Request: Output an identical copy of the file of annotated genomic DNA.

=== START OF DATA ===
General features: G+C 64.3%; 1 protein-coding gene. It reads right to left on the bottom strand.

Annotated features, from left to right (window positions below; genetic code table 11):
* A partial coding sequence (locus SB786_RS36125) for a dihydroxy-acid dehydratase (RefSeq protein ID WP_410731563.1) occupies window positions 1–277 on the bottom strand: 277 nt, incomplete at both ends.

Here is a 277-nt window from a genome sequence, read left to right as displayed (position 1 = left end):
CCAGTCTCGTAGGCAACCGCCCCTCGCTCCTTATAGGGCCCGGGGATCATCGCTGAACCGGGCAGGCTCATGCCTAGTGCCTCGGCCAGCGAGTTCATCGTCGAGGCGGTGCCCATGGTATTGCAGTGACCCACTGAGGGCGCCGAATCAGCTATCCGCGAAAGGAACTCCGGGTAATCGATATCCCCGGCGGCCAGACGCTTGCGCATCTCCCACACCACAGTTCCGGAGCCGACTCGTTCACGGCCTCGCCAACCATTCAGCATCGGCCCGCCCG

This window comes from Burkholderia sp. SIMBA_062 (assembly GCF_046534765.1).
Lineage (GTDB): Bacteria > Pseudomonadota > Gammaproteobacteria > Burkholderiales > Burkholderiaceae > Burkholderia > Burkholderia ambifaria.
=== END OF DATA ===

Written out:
General features: G+C 64.3%; 1 protein-coding gene. It reads right to left on the bottom strand.

Annotated features, from left to right (window positions below; genetic code table 11):
* A partial coding sequence (locus SB786_RS36125) for a dihydroxy-acid dehydratase (RefSeq protein ID WP_410731563.1) occupies window positions 1–277 on the bottom strand: 277 nt, incomplete at both ends.

Here is a 277-nt window from a genome sequence, read left to right as displayed (position 1 = left end):
CCAGTCTCGTAGGCAACCGCCCCTCGCTCCTTATAGGGCCCGGGGATCATCGCTGAACCGGGCAGGCTCATGCCTAGTGCCTCGGCCAGCGAGTTCATCGTCGAGGCGGTGCCCATGGTATTGCAGTGACCCACTGAGGGCGCCGAATCAGCTATCCGCGAAAGGAACTCCGGGTAATCGATATCCCCGGCGGCCAGACGCTTGCGCATCTCCCACACCACAGTTCCGGAGCCGACTCGTTCACGGCCTCGCCAACCATTCAGCATCGGCCCGCCCG

This window comes from Burkholderia sp. SIMBA_062 (assembly GCF_046534765.1).
Lineage (GTDB): Bacteria > Pseudomonadota > Gammaproteobacteria > Burkholderiales > Burkholderiaceae > Burkholderia > Burkholderia ambifaria.